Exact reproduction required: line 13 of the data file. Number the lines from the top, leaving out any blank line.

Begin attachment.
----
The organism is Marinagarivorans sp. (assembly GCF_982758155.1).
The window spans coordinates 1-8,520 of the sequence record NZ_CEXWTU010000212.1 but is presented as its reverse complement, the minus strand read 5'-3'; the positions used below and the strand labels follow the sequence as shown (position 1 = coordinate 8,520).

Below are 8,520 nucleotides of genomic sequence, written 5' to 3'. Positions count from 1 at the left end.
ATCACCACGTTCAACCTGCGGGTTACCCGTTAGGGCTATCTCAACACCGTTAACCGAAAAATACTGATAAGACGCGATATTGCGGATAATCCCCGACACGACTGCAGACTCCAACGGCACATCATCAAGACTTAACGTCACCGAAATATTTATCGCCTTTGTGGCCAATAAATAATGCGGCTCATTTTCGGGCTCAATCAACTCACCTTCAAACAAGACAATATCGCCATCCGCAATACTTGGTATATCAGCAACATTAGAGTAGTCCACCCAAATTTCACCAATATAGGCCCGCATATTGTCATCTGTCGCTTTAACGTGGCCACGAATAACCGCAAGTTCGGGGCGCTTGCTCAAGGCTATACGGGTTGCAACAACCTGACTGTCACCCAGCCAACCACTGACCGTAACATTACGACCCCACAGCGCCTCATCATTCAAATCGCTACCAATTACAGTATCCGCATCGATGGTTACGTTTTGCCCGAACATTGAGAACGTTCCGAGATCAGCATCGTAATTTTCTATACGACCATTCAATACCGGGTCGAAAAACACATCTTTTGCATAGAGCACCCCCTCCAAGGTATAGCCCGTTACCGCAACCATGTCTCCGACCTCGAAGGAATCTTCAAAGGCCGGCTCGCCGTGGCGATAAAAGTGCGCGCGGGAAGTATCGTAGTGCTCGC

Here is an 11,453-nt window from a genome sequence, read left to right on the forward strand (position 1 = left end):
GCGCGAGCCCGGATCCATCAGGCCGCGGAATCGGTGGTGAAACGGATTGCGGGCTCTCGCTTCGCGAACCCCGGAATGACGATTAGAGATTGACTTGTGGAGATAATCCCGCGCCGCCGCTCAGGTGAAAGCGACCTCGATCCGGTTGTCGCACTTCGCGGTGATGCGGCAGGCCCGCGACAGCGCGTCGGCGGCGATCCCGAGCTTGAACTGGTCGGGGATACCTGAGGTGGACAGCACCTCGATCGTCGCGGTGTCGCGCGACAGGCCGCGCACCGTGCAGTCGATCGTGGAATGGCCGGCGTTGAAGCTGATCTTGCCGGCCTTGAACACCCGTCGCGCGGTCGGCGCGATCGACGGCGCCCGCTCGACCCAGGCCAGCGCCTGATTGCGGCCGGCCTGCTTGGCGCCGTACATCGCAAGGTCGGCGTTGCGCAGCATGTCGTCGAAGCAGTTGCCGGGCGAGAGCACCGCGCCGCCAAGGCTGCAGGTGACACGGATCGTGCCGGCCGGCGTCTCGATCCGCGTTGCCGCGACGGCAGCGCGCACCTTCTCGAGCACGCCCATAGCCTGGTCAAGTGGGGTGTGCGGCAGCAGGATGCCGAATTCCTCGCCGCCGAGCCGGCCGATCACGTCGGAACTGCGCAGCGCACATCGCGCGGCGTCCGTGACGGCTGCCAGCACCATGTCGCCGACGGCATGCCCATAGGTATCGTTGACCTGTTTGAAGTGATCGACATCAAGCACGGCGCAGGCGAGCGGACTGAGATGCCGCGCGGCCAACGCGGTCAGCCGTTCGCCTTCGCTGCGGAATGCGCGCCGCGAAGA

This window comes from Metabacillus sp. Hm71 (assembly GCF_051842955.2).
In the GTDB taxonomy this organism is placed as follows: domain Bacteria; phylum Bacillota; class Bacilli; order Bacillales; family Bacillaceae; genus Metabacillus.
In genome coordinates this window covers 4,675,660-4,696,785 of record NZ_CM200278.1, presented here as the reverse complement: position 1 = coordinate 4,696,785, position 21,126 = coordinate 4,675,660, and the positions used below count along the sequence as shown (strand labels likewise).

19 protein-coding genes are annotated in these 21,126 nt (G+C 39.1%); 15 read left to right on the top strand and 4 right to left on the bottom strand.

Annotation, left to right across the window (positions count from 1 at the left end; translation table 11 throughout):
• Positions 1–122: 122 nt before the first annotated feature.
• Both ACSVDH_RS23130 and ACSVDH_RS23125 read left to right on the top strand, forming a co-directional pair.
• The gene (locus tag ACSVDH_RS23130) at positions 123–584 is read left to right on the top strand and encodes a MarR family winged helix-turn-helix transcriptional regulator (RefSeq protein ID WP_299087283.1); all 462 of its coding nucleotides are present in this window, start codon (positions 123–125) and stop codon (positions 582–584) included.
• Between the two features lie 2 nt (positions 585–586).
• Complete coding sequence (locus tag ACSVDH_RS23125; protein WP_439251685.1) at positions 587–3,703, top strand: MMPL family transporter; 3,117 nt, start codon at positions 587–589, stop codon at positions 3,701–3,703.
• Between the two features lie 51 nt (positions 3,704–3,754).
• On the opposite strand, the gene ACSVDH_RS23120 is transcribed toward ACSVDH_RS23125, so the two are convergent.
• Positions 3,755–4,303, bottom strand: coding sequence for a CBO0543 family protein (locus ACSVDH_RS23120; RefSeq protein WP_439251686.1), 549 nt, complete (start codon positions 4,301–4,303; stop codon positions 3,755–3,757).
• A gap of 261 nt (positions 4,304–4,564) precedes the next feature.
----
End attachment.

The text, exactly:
• Both ACSVDH_RS23130 and ACSVDH_RS23125 read left to right on the top strand, forming a co-directional pair.